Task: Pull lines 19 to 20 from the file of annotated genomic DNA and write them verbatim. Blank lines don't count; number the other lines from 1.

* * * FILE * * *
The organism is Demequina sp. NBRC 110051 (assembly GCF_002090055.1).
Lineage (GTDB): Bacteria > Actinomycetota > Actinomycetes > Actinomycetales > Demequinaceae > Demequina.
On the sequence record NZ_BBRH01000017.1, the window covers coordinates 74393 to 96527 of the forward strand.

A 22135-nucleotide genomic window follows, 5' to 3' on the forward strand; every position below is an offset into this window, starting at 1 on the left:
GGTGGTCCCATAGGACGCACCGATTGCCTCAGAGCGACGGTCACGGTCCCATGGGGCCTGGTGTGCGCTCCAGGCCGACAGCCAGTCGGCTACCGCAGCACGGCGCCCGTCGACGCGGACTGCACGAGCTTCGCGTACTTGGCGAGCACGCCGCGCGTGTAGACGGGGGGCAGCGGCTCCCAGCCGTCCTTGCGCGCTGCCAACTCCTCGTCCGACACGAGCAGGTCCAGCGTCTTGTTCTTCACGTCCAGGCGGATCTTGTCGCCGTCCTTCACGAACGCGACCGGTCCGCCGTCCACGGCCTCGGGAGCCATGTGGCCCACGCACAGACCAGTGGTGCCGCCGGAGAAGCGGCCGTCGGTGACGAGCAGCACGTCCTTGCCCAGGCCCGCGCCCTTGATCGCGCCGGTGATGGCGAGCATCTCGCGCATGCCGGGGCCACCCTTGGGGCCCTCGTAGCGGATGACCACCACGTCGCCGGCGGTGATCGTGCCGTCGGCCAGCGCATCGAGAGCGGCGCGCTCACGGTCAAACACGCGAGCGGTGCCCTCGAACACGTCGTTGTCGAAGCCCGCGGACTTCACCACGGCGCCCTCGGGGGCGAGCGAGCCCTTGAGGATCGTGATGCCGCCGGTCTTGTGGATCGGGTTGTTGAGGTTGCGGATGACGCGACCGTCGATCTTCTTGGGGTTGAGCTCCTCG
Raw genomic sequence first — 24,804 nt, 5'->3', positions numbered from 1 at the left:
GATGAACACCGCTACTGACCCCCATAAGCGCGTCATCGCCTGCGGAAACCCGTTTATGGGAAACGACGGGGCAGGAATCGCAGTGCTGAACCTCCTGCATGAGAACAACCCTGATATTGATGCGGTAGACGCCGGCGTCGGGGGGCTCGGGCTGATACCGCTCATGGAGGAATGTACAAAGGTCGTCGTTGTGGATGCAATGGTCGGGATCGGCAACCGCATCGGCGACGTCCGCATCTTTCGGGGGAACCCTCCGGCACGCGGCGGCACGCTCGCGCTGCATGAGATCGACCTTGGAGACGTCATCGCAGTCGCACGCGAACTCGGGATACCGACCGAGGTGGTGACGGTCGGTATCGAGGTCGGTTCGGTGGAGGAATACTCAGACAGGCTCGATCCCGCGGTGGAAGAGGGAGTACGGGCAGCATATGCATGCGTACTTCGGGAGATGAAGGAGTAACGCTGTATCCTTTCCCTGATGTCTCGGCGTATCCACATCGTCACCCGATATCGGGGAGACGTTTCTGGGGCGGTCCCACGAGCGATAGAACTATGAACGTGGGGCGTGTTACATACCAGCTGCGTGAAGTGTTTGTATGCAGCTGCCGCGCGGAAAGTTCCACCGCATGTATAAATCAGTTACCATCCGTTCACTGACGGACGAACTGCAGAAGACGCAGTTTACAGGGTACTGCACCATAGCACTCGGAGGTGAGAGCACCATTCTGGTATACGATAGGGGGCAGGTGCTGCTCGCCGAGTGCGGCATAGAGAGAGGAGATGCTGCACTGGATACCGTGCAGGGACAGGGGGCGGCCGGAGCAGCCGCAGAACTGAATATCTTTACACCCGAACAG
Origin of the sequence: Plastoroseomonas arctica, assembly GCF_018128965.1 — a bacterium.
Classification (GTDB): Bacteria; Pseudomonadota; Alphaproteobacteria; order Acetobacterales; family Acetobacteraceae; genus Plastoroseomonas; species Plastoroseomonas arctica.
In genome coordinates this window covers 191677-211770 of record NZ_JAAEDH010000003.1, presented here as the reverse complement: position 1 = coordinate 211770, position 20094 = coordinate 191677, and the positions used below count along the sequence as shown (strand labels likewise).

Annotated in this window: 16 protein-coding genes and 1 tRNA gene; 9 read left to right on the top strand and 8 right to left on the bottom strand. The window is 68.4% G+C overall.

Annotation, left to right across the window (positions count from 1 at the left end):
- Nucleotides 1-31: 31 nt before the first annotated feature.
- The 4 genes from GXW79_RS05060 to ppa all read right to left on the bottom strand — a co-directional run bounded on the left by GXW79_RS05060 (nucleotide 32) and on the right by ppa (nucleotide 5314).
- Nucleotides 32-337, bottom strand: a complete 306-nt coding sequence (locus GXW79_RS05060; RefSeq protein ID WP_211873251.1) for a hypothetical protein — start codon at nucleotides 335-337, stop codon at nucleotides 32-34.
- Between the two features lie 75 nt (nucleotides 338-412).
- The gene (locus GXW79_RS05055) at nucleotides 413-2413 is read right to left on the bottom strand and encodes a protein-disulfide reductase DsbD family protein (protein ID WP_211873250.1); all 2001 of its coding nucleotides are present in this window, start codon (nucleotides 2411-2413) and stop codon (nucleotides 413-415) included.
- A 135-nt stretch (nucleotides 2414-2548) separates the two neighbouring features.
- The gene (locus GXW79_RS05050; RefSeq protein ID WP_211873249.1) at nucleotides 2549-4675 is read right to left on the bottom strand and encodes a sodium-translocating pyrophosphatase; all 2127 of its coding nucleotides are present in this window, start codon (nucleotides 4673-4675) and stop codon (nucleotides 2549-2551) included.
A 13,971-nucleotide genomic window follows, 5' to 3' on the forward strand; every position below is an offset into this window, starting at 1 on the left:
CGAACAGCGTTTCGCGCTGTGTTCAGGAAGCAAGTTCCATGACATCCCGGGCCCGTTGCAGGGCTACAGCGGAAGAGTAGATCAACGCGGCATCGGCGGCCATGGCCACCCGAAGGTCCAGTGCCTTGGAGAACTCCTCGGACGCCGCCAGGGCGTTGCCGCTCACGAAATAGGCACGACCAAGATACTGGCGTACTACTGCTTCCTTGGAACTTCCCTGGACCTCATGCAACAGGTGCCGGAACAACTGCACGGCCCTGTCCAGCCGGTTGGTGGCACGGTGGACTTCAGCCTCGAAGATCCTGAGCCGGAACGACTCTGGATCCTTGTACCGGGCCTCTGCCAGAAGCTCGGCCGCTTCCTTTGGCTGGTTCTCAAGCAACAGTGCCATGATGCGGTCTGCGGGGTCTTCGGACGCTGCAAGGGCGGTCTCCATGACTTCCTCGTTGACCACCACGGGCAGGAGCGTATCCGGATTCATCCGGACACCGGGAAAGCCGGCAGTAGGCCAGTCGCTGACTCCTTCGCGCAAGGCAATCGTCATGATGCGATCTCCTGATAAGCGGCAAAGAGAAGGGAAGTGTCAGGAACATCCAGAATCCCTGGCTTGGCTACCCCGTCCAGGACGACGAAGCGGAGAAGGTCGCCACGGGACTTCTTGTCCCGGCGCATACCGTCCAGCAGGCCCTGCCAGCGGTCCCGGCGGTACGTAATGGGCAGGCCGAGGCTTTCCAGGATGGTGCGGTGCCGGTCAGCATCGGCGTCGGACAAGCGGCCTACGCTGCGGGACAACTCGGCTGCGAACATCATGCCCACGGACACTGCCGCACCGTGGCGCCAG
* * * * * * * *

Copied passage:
- The gene (locus GXW79_RS05050; RefSeq protein ID WP_211873249.1) at nucleotides 2549-4675 is read right to left on the bottom strand and encodes a sodium-translocating pyrophosphatase; all 2127 of its coding nucleotides are present in this window, start codon (nucleotides 4673-4675) and stop codon (nucleotides 2549-2551) included.
A 13,971-nucleotide genomic window follows, 5' to 3' on the forward strand; every position below is an offset into this window, starting at 1 on the left: